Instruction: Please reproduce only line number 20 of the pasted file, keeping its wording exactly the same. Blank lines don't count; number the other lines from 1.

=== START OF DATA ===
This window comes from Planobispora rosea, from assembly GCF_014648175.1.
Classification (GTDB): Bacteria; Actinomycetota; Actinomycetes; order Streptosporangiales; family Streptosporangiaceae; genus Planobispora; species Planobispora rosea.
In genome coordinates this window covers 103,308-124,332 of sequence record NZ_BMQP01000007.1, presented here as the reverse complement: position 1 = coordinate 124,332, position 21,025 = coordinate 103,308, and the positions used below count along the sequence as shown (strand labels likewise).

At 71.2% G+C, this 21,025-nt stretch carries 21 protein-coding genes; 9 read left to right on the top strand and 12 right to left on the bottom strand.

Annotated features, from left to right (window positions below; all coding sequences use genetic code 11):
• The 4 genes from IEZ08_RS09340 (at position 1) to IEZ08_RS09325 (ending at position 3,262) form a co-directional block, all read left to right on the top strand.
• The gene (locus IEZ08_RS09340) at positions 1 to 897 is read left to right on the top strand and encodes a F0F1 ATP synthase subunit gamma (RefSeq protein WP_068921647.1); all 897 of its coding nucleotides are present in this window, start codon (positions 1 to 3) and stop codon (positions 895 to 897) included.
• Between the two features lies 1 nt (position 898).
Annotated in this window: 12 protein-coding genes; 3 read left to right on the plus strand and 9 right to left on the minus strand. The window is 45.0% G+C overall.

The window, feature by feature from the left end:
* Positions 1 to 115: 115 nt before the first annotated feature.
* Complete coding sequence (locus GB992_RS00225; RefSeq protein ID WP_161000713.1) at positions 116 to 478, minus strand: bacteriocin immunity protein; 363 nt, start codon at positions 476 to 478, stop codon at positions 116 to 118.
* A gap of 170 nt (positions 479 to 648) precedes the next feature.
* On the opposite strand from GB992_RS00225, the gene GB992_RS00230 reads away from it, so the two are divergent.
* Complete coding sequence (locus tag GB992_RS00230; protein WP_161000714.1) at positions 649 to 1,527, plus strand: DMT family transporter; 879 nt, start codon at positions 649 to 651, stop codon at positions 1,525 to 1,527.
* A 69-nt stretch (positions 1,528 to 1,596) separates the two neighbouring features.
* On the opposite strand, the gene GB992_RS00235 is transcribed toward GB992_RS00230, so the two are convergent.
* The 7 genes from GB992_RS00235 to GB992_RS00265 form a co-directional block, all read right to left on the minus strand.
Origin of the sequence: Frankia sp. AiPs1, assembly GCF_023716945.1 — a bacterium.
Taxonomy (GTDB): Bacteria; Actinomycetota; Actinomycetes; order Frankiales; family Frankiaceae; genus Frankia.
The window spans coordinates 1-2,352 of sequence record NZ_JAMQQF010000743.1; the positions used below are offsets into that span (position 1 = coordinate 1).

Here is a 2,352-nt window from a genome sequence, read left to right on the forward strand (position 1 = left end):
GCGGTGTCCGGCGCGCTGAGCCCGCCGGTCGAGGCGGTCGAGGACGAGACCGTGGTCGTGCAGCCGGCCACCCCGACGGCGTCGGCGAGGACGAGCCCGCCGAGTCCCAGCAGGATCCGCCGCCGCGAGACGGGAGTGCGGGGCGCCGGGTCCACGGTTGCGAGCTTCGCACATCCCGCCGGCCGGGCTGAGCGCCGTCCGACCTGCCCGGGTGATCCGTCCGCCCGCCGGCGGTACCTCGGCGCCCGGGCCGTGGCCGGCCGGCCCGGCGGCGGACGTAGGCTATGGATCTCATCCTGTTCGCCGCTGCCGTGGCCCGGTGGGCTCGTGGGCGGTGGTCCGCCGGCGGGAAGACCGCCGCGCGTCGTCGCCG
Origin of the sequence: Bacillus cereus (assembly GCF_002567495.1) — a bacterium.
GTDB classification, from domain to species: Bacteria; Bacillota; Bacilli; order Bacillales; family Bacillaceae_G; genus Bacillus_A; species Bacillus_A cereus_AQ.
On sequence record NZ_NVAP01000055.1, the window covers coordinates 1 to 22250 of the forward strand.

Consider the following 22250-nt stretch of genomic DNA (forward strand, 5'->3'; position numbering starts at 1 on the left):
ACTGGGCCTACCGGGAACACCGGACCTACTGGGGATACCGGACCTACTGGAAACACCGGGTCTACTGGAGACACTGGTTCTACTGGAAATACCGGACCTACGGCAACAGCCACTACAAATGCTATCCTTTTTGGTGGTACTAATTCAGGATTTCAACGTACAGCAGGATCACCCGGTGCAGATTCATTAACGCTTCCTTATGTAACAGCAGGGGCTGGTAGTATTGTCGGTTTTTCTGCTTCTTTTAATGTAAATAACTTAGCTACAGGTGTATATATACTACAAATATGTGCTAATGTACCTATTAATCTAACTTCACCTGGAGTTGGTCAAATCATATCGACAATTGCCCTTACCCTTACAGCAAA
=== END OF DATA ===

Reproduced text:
Taxonomy (GTDB): Bacteria; Actinomycetota; Actinomycetes; order Frankiales; family Frankiaceae; genus Frankia.